• The stellar mass is maximal for pure ellipticals (T = −5) and small variations for galaxies of T <  2 with a sharp drop (of about two orders of magnitude) for later-type galaxies. The atomic gas mass varies slightly for galaxies with T <  2 (very similar to the stellar mass) followed by a drop (of about an order of a magnitude) for later-type galaxies. The dust mass and SFR change in a similar way, between different morphological classes, with a continuous increase for earlier types and a decrease for later-type galaxies (of about two orders of magnitude in both cases), with a peak value for galaxies around T = 5.

  • Normalization to the stellar mass of the galaxy shows an increasing trend (from T = −5 to T = 10) for both the dust and the gas content as well as the SFR with obtaining its maximum value at T = 7, MHI/Mstar increasing continuously from T = −5 to T = 10 and with sSFR being roughly constant for ETGs with T <  −2, increasing rapidly for galaxies with Hubble stages up to T = 5, followed by a mild increase for later-type galaxies. The dust-to-gas mass ratio () obtains its maximum value at around T = 2 with lower values (by about two orders of magnitude) for earlier- and later-type galaxies.

  • The dust temperature, calculated by scaling the strength of the ISRF intensity derived by CIGALE, is higher for ETGs (∼30 K) compared to LTGs where a drop by ∼10 K is observed, followed by a sharp rise back to ∼30 K for Sm-Irr type galaxies. The dust temperatures compare fairly well with those derived by fitting a single MBB in the wavelength range 100–600 μm, especially for LTGs.

  • The mass fraction of aromatic feature emitting grains qhac, correlates with sSFR and morphology. Galaxies with a high sSFR have low dust mass fractions and as galaxies grow in stellar mass and gas content, qhac rises up to values close to that estimated for the Galactic ISM (∼17%). For galaxies with sSFR > 10−10 yr−1, qhac was found to be roughly constant.

  • ETGs mainly contain old stars with only a small fraction of the bolometric luminosity (< 10%) originating from young stars. For spiral galaxies with Hubble stages from 0 to 5 the fraction of young stars gradually increases up to ∼25%, while it stays roughly constant for galaxies with Hubble stages larger than 5.

  • The dust luminosity normalized to the bolometric luminosity of the galaxy (fabs) gets its maximum value (∼34%) for galaxies with Hubble stages around stage 5, while it progressively decreases down to almost zero for ellipticals (T = −5) and to ∼10% for irregulars (T = 10) (see Bianchi et al. 2018, for a complete review on fabs).

  • On average, young stars are heating the dust more efficiently with the absorbed (by the dust) luminosity reaching as high as ∼77% (at T = 3) of the total unattenuated luminosity of the young stars. On the other hand, the maximum luminosity of the old stars contributing to the heating of dust is ∼24%, again at T = 3.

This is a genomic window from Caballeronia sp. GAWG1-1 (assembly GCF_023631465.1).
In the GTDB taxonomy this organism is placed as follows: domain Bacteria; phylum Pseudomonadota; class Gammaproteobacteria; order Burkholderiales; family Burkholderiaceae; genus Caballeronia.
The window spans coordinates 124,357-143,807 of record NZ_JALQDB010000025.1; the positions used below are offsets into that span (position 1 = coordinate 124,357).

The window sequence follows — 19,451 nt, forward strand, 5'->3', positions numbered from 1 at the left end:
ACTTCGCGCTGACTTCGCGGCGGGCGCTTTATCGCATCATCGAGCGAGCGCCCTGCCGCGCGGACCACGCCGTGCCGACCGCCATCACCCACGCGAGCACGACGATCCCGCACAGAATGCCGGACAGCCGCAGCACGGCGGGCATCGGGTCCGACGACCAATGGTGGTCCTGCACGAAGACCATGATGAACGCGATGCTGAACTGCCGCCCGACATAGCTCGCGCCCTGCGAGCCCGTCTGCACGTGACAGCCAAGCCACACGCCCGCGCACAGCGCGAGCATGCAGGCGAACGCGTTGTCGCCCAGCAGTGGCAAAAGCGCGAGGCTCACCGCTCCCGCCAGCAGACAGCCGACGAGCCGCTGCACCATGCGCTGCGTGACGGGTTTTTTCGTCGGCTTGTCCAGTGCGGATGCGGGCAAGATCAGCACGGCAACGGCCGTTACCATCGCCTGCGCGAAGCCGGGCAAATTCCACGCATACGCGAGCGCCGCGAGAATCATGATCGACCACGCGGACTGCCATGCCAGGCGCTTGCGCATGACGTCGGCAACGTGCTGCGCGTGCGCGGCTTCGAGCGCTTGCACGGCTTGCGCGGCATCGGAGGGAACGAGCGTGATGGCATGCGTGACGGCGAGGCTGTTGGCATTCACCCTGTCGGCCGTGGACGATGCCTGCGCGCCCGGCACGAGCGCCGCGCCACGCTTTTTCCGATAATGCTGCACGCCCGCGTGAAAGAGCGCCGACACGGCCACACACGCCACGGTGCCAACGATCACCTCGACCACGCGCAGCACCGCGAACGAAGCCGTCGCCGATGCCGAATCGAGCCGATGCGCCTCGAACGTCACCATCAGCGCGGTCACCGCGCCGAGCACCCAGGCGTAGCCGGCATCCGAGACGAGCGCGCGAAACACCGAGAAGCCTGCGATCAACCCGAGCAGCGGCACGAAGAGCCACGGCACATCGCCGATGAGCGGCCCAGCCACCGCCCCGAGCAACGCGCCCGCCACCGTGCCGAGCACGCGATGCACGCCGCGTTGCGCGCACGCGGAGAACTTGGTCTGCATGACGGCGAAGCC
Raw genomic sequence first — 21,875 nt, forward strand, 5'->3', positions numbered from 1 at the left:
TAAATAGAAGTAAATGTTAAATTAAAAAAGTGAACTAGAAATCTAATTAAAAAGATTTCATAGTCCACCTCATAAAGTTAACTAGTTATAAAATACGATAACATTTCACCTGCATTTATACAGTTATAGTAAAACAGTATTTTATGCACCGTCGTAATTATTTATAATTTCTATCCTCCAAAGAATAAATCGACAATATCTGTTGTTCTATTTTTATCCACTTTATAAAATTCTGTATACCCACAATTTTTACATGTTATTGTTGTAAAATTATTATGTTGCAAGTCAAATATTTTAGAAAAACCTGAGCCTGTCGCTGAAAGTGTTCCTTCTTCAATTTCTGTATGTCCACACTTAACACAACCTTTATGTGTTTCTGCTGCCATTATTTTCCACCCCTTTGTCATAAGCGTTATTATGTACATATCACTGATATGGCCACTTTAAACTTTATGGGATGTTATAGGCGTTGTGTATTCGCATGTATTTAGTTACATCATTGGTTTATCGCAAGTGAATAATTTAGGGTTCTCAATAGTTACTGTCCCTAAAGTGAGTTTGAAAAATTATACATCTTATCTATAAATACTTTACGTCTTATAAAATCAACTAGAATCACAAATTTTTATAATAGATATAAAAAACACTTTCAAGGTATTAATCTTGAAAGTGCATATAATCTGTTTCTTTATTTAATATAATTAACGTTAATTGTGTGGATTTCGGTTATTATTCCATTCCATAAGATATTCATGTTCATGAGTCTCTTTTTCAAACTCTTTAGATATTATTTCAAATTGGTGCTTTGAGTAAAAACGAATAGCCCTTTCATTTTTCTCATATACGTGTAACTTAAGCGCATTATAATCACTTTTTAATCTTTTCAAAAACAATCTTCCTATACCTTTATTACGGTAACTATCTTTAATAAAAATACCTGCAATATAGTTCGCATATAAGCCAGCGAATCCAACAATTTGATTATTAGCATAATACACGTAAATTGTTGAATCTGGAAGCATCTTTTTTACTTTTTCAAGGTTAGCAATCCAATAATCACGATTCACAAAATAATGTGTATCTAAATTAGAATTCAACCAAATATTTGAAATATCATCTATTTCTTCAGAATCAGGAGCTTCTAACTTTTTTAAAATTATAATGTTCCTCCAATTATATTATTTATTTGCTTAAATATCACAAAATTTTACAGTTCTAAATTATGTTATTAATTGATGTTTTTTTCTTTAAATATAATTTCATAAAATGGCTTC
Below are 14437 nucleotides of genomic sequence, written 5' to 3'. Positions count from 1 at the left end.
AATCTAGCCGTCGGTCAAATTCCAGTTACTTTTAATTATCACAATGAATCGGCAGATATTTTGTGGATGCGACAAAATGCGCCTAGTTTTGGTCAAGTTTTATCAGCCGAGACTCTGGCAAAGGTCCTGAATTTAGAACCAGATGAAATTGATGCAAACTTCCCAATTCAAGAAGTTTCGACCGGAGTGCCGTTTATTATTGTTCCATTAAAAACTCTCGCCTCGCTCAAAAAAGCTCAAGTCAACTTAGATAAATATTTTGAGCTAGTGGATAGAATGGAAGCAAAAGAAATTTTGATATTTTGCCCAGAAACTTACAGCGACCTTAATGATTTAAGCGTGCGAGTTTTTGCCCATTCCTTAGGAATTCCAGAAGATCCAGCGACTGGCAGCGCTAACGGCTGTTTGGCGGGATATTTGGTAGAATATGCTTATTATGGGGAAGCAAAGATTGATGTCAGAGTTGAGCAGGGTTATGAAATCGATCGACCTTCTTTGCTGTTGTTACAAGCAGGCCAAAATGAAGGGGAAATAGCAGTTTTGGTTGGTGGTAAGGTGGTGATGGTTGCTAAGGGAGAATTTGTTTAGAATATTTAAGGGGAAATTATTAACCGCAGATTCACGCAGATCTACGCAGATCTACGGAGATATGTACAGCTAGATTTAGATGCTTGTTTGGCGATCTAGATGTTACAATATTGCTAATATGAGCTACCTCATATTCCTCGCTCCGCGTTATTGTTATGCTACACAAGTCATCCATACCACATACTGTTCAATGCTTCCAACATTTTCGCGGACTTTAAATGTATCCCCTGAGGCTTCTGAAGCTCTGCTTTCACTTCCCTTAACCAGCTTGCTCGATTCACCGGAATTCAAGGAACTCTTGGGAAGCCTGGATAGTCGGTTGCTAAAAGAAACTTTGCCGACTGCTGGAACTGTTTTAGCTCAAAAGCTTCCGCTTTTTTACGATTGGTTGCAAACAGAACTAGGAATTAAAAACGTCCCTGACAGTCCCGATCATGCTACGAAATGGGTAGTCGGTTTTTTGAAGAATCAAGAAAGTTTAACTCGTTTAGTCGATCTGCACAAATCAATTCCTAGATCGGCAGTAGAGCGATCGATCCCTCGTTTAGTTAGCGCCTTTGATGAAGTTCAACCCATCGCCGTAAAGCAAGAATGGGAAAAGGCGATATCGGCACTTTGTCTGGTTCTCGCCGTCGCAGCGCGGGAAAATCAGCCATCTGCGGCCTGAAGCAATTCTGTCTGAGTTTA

• The heating of the dust in ETGs is dominated by the old stars to a level of up to ∼90% while the young stars progressively contribute more to the dust heating for galaxies with Hubble stages from 0 to 5, while they become the dominant source of dust heating for galaxies with Hubble stages greater than stage 5, contributing ∼60% of their luminosity to dust heating.

  • The dust heating fraction by young stars is strongly correlated with the sSFR, with higher heating fractions corresponding to higher sSFR. There is also a clear trend between the heating fraction and the morphological type with significantly higher fractions in late-type galaxies.

Recipes to estimate physical properties of galaxies, as a function of the Hubble stage of the galaxy are provided in Table D.1. The results of the CIGALE and the MBB modeling, presented in this study are provided in the DustPedia archive for every galaxy modeled.


Acknowledgments

We would like to thank the anonymous referee for providing comments and suggestions, which helped to improve the quality of the manuscript. DustPedia is a collaborative focused research project supported by the European Union under the Seventh Framework Programme (2007–2013) call (proposal no. 606847). The participating institutions are: Cardiff University, UK; National Observatory of Athens, Greece; Ghent University, Belgium; Université Paris Sud, France; National Institute for Astrophysics, Italy and CEA, France. This research is co-financed by Greece and the European Union (European Social Fund- ESF) through the Operational Programme ≪Human Resources Development, Education and Lifelong Learning≫ in the context of the project “Strengthening Human Resources Research Potential via Doctorate Research” (MIS-5000432), implemented by the State Scholarships Foundation (IKY). M. Decleir, W. Dobbels, I. De Looze and S. Viaene gratefully acknowledge the support of the Research Foundation – Flanders (FWO Vlaanderen). We would like to thank M. Boquien and L. Ciesla for providing useful information and valuable help in using CIGALE.

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Appendix A: Mock analysis

thumbnail Fig. A.1.

Comparison between the best fitted parameters (input values; x-axis) and the mock parameters (fitted values; y-axis) estimated from the CIGALE fitted PDFs for each parameter (SFR, AFUV, qhac, Mstar, Lbolo, Umin, , Ldust, and γ, from top to bottom). For each galaxy the probability-weighted mean value along with the associated standard deviation of the mock values (error bars) are plotted on the y-axis. In the cases of qhac, Umin, and γ, the average standard deviation is plotted in the bottom-right corner of each panel in order to avoid confusion. The data are color-coded with the number of observations available for each galaxy (see the inset of the panel in the middle for the explanation of the colors). The solid black line is the one-to-one relation, the red dotted line is the linear regression to the full set of data, while the green dashed line is the linear regression to the galaxies with more than 20 observations available. The Spearman’s coefficient (ρ) of the linear regression fits is also provided in each panel.